> Carowyn, is this a non-coated standard cast iron pan? Does it turn the roses black as they simmer? How "dark" a shade is the "dark rose water"? Did any oil form ono the top of the pan durring the simmering and if so was it mixed back into the pulp before squeezing? Has anyone tried using the tiny, white shrub roses for doing this?Questions, questions, questions, sorry, but this project fascinates me.
                          > Aelfwyn
                          >
                          > ---- "silveroak@..." <silveroak@...> wrote:
                          > >
                          > >
                          > > Hi again!
                          > >
                          > > I just cleaned out my cast iron pan. >
                          > > (And, yes, I'm saving the dark rose water I squeezed out to check if it's as good a dye as I think it is!)
                          > >
                          > > -Carowyn
                          > >
                          >
                        • silveroak@juno.com
                          Greetings again! ... It s a pretty old cast iron pan, liberated from the hoarded piles of junk from the Dreaded In-Laws house. 10.5 inches in diameter, 2-inch
                          Message 12 of 12 , May 31 12:22 PM
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                            Greetings again!

                            >Carowyn, is this a non-coated standard cast iron pan?

                            It's a pretty old cast iron pan, liberated from the hoarded piles of junk from the Dreaded In-Laws house. 10.5 inches in diameter, 2-inch high sides. It's *nice*, it was a shock to find it in piles of crap in their basement, and when they said it was useless and to throw it in the recycle bin......!!!

                            > Does it turn the roses black as they simmer?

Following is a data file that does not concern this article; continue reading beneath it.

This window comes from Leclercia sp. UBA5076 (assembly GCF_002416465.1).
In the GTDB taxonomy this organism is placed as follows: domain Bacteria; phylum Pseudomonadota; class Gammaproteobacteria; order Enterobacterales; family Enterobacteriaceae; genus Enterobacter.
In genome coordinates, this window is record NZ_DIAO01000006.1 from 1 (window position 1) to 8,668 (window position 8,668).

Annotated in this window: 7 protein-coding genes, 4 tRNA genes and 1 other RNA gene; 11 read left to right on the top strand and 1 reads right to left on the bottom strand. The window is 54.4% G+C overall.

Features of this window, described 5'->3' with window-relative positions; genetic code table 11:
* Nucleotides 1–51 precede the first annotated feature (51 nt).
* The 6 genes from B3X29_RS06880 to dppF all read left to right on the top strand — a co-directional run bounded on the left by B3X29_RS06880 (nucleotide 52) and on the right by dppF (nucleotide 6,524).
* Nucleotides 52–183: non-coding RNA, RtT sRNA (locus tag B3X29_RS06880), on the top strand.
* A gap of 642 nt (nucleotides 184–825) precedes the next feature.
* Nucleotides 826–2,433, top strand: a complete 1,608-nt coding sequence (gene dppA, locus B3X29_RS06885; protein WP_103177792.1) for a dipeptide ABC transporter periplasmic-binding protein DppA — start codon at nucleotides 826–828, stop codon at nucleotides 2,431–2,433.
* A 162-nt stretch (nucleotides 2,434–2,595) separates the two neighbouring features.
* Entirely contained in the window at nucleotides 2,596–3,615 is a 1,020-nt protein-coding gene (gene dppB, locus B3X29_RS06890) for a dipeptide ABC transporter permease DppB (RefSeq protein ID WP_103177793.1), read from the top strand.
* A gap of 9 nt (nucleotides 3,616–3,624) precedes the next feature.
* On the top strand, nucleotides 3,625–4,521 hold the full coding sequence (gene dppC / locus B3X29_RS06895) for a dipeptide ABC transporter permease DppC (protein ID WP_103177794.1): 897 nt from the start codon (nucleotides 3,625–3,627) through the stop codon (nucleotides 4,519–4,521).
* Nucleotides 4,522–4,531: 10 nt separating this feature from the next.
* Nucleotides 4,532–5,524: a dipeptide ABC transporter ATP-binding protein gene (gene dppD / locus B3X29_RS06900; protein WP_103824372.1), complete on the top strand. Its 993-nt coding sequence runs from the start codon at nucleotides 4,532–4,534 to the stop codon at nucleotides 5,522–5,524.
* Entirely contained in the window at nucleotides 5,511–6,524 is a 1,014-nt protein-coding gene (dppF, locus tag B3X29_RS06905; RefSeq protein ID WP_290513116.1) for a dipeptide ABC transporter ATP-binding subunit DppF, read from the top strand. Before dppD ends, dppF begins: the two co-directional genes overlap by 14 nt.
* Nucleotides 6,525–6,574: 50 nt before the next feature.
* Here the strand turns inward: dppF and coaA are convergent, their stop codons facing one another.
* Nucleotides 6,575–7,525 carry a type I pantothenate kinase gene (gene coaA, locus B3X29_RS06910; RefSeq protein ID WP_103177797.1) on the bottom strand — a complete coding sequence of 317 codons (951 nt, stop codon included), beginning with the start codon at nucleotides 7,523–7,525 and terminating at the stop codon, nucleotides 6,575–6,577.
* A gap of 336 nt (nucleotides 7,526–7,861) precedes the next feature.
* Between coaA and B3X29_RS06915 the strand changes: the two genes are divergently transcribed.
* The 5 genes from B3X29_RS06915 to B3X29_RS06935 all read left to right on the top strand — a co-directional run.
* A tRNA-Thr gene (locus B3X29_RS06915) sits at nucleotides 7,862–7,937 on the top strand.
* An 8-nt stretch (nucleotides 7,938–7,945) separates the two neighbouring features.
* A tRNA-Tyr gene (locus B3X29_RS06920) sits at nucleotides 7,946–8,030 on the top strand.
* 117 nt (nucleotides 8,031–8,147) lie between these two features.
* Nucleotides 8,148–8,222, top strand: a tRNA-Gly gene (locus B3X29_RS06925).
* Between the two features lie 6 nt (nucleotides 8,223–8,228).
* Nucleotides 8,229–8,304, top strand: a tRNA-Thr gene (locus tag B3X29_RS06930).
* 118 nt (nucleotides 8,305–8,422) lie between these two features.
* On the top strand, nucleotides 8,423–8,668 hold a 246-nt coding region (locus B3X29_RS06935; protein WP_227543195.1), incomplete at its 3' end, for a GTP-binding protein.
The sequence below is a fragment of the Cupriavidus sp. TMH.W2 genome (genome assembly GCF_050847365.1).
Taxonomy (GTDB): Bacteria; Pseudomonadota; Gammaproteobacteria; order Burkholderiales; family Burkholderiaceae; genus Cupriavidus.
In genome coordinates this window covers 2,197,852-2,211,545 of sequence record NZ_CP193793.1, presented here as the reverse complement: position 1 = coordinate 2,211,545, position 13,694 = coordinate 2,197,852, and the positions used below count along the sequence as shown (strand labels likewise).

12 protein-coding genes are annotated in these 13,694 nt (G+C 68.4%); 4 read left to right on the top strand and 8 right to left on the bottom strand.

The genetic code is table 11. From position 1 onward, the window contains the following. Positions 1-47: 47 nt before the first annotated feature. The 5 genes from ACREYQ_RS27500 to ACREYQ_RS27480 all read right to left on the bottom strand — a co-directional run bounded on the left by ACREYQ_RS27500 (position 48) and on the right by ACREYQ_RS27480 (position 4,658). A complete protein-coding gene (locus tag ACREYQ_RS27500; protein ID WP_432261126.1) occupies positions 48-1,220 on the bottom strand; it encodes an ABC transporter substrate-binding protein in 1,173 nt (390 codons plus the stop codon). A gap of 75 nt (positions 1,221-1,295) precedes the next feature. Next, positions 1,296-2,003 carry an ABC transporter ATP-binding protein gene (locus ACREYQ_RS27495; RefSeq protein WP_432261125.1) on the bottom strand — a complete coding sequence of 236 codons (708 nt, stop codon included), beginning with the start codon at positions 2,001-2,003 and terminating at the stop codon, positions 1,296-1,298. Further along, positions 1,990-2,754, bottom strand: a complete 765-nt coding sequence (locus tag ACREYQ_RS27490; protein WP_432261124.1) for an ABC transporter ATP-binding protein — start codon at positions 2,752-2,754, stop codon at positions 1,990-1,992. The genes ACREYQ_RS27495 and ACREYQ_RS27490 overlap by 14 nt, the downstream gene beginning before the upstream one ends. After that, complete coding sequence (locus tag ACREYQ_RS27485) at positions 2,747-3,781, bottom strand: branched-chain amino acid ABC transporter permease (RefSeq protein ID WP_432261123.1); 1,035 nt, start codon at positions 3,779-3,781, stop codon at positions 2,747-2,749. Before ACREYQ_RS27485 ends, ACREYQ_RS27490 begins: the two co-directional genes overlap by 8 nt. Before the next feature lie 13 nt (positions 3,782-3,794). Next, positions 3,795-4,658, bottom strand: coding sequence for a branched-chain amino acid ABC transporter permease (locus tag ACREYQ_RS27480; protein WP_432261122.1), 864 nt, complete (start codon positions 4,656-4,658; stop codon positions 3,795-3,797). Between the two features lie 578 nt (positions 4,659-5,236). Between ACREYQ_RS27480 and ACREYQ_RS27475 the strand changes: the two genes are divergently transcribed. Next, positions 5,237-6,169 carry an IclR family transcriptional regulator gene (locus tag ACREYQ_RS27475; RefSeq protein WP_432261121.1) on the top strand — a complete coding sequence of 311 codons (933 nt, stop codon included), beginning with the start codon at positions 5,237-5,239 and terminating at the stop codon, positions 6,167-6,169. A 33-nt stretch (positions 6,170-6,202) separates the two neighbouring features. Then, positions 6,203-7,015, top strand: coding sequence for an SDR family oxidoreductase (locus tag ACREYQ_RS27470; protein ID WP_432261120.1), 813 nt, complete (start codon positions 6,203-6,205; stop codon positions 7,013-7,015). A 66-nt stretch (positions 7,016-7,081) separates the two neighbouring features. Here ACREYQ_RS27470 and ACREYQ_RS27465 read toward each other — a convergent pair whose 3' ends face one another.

Oh, yes! And it didn't take long at all! Even new additions to the pan were black within 2 hours of adding it to the mush that was already there.

                            >How "dark" a shade is the "dark rose water"?

                            Black when you look directly at it, dark brown when you tilt some up the glass wall.

                            >Did any oil form on the top of the pan during the simmering and if so was it mixed back into the pulp before squeezing?

                            Some oil formed, but I was keeping the water addition to a minimum, so most of it stayed in the rose mush. A lot of the oil got on my hands when I formed the last beads; it stayed on for about 8 hours!

                            > Has anyone tried using the tiny, white shrub roses for doing this?

                            I know I haven't. Do they have a scent? If so, add 'em in! If not, add 'em in anyway as "bulk" for the beads! (They will turn black in the pan, mine did!)

                            >Questions, questions, questions, sorry, but this project fascinates me.

                            There's nothing wrong with asking lots of questions! I caught enthusiasm from others, and passing it on is fun!

                            I'll be going out a little later on and collecting rose petals again for the next round. I'll keep reporting periodically, and when I get the pics up, I'll let you know!

                            -Carowyn